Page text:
“People dig river beds in the summer for two reasons: construction work, and to widen and deepen the bed so that it does not get affected by the flooding during the monsoons. The latter is harmless to the environment, and saves lives and crops. The former is harmful in many ways. Apart from such direct incidents of death, over-mining sand causes saltwater intrusion, degradation of microorganisms, increase in the backwater levels in the rivers, and loss of livelihood of farmers due to increased water salinity rendering it unfit for irrigation, among others,” he added.

“Clay layers in the river beds and banks act as barriers and stop the saltwater from getting into the groundwater network. But repeated sand pilferage will deplete such clay layers and lead to the high-density saltwater mixing with the groundwater. The impact may not be felt overnight, but after a decade it can cause serious health issues. Skin and hair colour will change if they are exposed to the salt permeated air, and consumption of such water leads to a higher level of salt content in our bodies,” Venkatesan explained.

The Tamil Nadu government gave the green light for river sand to be used in construction after a decade, earlier this year. The Department of Water Resources gave environmental clearance to 16 quarrying companies that use lorries and 21 companies that use bullock carts to operate.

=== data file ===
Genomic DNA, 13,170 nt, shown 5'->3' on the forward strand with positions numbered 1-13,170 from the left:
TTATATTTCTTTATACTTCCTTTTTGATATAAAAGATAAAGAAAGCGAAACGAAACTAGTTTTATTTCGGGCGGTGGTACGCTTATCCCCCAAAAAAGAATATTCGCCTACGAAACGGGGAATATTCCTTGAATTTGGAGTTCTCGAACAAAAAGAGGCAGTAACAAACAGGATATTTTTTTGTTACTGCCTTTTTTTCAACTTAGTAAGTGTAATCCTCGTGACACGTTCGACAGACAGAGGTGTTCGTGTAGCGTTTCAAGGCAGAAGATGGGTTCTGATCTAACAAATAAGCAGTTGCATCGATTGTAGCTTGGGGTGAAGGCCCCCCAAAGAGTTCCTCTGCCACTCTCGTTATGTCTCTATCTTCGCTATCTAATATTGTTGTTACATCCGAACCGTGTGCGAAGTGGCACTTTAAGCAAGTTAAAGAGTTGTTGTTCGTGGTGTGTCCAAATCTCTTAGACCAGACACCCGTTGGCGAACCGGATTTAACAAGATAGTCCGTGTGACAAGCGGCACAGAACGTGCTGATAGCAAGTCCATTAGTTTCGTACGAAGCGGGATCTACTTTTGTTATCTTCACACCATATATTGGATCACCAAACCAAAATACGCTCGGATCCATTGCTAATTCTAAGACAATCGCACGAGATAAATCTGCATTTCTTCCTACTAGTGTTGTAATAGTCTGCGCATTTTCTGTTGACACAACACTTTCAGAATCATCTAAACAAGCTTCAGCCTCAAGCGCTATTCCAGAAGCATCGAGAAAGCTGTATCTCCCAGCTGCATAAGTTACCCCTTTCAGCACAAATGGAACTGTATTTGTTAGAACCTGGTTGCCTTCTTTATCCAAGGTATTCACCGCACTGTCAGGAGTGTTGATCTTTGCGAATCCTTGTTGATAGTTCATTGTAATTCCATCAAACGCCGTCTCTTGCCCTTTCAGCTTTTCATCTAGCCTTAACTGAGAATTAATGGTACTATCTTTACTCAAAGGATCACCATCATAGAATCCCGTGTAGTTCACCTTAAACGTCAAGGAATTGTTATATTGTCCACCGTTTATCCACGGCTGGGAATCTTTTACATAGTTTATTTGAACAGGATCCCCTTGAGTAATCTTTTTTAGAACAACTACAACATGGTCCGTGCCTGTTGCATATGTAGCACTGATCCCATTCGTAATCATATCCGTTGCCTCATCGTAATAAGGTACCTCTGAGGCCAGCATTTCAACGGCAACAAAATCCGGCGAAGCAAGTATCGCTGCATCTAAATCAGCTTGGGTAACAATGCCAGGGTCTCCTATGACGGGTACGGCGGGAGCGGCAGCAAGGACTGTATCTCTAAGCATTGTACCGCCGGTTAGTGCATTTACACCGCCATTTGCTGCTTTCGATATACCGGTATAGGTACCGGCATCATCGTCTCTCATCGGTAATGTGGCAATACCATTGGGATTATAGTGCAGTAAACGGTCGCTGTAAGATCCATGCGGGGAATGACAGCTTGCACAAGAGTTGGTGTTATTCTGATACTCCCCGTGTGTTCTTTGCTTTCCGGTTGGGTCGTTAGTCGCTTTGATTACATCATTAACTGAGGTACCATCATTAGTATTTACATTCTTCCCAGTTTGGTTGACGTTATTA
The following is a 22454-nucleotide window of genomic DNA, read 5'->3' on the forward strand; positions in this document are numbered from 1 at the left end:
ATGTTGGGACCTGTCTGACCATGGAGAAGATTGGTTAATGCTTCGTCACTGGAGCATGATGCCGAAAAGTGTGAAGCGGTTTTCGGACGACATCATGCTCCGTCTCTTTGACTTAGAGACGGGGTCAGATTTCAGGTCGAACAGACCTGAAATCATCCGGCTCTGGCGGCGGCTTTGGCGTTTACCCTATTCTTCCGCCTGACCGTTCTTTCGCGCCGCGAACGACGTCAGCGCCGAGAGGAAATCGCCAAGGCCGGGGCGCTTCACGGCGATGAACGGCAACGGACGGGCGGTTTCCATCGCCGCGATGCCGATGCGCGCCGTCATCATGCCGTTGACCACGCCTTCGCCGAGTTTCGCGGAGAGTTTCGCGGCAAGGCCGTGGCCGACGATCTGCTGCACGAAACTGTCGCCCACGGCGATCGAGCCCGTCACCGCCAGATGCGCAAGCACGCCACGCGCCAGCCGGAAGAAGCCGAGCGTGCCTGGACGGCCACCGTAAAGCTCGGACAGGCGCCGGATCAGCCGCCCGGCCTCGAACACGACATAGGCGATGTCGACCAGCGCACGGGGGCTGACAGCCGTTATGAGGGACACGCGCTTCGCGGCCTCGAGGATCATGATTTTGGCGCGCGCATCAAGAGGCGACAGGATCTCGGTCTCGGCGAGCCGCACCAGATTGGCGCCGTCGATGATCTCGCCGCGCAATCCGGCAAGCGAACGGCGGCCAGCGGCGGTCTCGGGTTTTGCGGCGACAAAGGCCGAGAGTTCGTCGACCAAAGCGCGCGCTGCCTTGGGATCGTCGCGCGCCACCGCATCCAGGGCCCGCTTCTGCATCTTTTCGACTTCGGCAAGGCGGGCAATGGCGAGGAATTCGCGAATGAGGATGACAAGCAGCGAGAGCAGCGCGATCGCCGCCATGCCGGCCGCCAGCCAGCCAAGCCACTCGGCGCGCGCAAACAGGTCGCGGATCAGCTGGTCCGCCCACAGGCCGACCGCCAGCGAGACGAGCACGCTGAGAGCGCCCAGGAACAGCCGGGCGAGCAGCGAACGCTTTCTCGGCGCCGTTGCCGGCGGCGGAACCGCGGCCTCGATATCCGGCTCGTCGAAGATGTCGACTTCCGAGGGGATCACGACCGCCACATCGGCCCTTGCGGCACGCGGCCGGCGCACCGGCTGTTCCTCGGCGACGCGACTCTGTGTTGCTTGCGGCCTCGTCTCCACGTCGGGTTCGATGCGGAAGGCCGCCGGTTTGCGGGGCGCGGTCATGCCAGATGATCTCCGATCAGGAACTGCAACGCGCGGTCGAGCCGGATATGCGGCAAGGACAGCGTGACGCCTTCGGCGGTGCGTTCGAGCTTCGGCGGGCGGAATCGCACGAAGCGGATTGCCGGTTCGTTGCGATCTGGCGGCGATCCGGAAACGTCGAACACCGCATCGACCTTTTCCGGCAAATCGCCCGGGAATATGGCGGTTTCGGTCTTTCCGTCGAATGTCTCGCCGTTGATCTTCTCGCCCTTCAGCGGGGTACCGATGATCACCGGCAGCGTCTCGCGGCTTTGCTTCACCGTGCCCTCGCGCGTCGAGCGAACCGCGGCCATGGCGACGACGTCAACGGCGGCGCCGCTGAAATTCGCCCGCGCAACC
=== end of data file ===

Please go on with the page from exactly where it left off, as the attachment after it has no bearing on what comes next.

In a series of tweets on Monday, G Sundarrajan of Poovulagin Nanbargal, an environmental volunteer group, sought all political parties and organisations to pay attention to incidents such as the drowning in Cuddalore to prevent such mishaps in the future. "This is not the first time something like this has happened. Last month, a young man died in the same river but at a different location. Every month, people drown in the rivers and we assume the incidents happen because people don't know how to swim against the river current. But that is not true. In the past few years, especially during the summer, JCBs and earth-mover machines have been seen on the banks of every single river that is running across the state to mine sand for construction. When the river flow begins during the monsoon, miners leave pits without any consideration for the repercussions. The government stopped giving tenders for new sand miners since the earlier ones exploited the resources by over-mining. If there was no over-mining, why would there be a pit with a depth of 15-30 feet, where the girls drowned?" he asked. He requested the Tamil Nadu government to take necessary steps to avoid such incidents.

"A Water Resources Department report said the check dam is supported by the sand that was taken from the bunds, not from the Gedilam river bed," said Cuddalore Collector Balasubramaniam. "As a part of precautionary actions, we have released circulars to all the tahsildar offices to install warning boards across the district. I've asked all Block Development Officers to ensure the proper toilet facilities in each household and public toilets in every village in the district," he added.

Tamil Nadu Chief Minister MK Stalin condoled the deaths and announced a solatium of Rs 5 lakh to the families of the deceased from the Chief Minister's relief fund. On Monday, while speaking to the media at Edappadi, AIADMK Co-coordinator and former Chief Minister Edappadi K Palanisamy urged the state government to increase the solatium to Rs 10 lakh.